Transfiguration C Sermon (2004)

The Transfiguration of Our Lord
Texts: Luke 9:28-43a;
Ex. 34:29-35; 2 Cor. 3:12-4:2


A movie is making big news this week. It’s opening this Wednesday, Ash Wednesday, and it could be quite important for people of faith, too. I’m speaking, of course, of Mel Gibson’s The Passion of Christ. I’ve shared some preliminary comments in the newsletter you’ll get this week. And I have a feeling I’m going to be saying more about it, after everyone has a chance to see it, including myself.

But this morning I want to begin by talking about another movie, one that led me through one of the strangest experiences I’ve ever had in seeing a movie. Half way through the movie I was totally confused and disoriented. I didn’t know what was real and what was hallucination. I’m talking about the movie A Beautiful Mind, winner of the Best Picture Academy Award in 2001. It’s based on a true story about John Nash, a mathematician who won the Nobel Prize in Economics in 1994, and a person who also struggled much of his lifetime with mental illness, diagnosed with paranoid schizophrenia. Going into the movie, I knew that it involved mental illness. But that still didn’t prepare me for the way in which the movie pulled me into its world. I kept waiting for Nash to manifest signs of his mental illness. Then, all of a sudden he was being forcibly committed to a hospital. And you slowly begin to realize that you have been seeing the world through John Nash’s mind all along, so you didn’t realize that much of what you were seeing and hearing was a function of his madness. Whole characters and plots were totally figments of his hallucinatory mind. Through the latter part of the movie, then, you the theater-goer have to learn right along with Mr. Nash what has been real and what hasn’t. You find yourself questioning everything you see and hear. Is it real or not? How do you learn to tell the difference?

John Nash’s story is only one of so many people in this world who suffer from mental illness. I’ve had such folks ask me exactly that: How do you learn to tell the difference? They describe their visions and voices sometimes as demons, but also sometimes as angels. Not all the voices or all the visions are bad. How do they learn to tell the difference?

This morning’s Gospel Lesson gives the answer not only to those who suffer from mental illness but also to the rest of us. The disciples themselves are seeing visions and hearing voices. Jesus’ appearance changes before their eyes, and they see two figures who they assume to be Moses and Elijah, men who had lived hundreds of years before them. How did dead prophets come to be at the top of this mountain? And how did the disciples even recognize who they are? Sometimes, there’s a fine line between prophecy and madness. But just when Peter is trying to name something to do, a cloud overshadows them and they begin to hear voices. A voice says to them, ‘Listen to him! Listen to Jesus!’

This is the answer I’m talking about, of course, the answer to the healing of our minds from the visions and voices we see and hear. This is the answer to learning to tell the difference between angels and demons, true prophecy and madness. We need to listen to Jesus. He is the one who can heal the mentally ill, like the boy when they come down the mountain. Jesus chases away the demons. The disciples couldn’t yet. They hadn’t yet had their minds sufficiently healed, even though they’ve just heard a voice give them the answer, ‘Listen to Jesus!’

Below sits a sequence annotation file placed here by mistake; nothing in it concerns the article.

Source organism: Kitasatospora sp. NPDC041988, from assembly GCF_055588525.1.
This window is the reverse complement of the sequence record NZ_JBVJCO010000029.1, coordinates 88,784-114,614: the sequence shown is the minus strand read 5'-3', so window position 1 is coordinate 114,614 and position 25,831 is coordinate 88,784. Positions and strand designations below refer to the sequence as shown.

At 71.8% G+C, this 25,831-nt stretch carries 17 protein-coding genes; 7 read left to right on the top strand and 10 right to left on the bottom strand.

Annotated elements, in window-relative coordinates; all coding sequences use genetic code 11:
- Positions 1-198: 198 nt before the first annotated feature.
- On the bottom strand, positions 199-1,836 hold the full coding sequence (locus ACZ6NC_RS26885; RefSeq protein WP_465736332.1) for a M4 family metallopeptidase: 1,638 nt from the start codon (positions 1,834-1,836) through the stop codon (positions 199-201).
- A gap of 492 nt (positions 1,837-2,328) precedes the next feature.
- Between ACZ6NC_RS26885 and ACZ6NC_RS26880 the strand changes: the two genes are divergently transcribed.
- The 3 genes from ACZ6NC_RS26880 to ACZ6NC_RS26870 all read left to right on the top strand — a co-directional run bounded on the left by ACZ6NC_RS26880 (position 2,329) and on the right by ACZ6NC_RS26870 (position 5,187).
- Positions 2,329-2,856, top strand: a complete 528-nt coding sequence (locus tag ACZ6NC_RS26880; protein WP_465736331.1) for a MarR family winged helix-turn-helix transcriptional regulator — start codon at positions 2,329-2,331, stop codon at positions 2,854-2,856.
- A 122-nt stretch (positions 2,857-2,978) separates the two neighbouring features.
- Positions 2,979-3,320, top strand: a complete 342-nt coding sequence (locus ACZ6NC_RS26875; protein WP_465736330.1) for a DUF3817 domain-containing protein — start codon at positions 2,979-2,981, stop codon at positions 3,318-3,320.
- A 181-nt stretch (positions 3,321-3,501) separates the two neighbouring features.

Now, you may be wondering how I went from talking about a person like John Nash, a person who suffers from mental illness, to talking about all of us as if we are mentally ill. At our first service we sang about it: “There is a balm in Gilead, to heal the sin-sick soul.” John Nash has the diagnosis of paranoid schizophrenic. We all have the diagnosis of sin-sick soul.

And Moses and Elijah represent the incredible tradition that helped lead humanity into understanding that sin-sickness. They were the first to really begin to understand our problem with idolatry, that is, with seeing and hearing false gods who command us to foolish things. The sad truth is that we all are sin-sick to the extent that we have not been able to see and hear who God truly is. God does not appear to us in conventional ways. God the Creator is not himself a part of the creation, but since we are creatures we cannot see or hear God otherwise. We need to see and hear God through the creation. But the same is true of Satan and other unseen spirits. So we have had to try to learn to tell the difference. When we have had a vision or voice telling us what to do with our lives, can we be sure if it is Satan or God? Is it a demon or an angel? How do we know? If we see and listen to what we think is God and pass it on to others, is it a true prophecy or madness? Hasn’t there always been a fine line between prophecy and madness?

Let’s consider for a moment the two examples lifted up for us in the transfiguration story itself, Elijah and Moses. Only several verses after our story this morning, we read the turning point to Luke’s Gospel. Jesus and his disciples have been spreading the Good News in Galilee, but Jesus now knows that it is time to head to Jerusalem. That’s what he was talking about to Elijah and Moses, that they “were speaking of his departure, which he was about to accomplish at Jerusalem.” Now was the time of Jesus departure. They had been ready to enter a Samaritan town, having sent several messengers ahead of them, but Jesus changes his mind and “sets his face to Jerusalem.” His disciples assume that Jesus changed his mind because it’s a Samaritan town. Jews and Samaritans didn’t get along, so we read: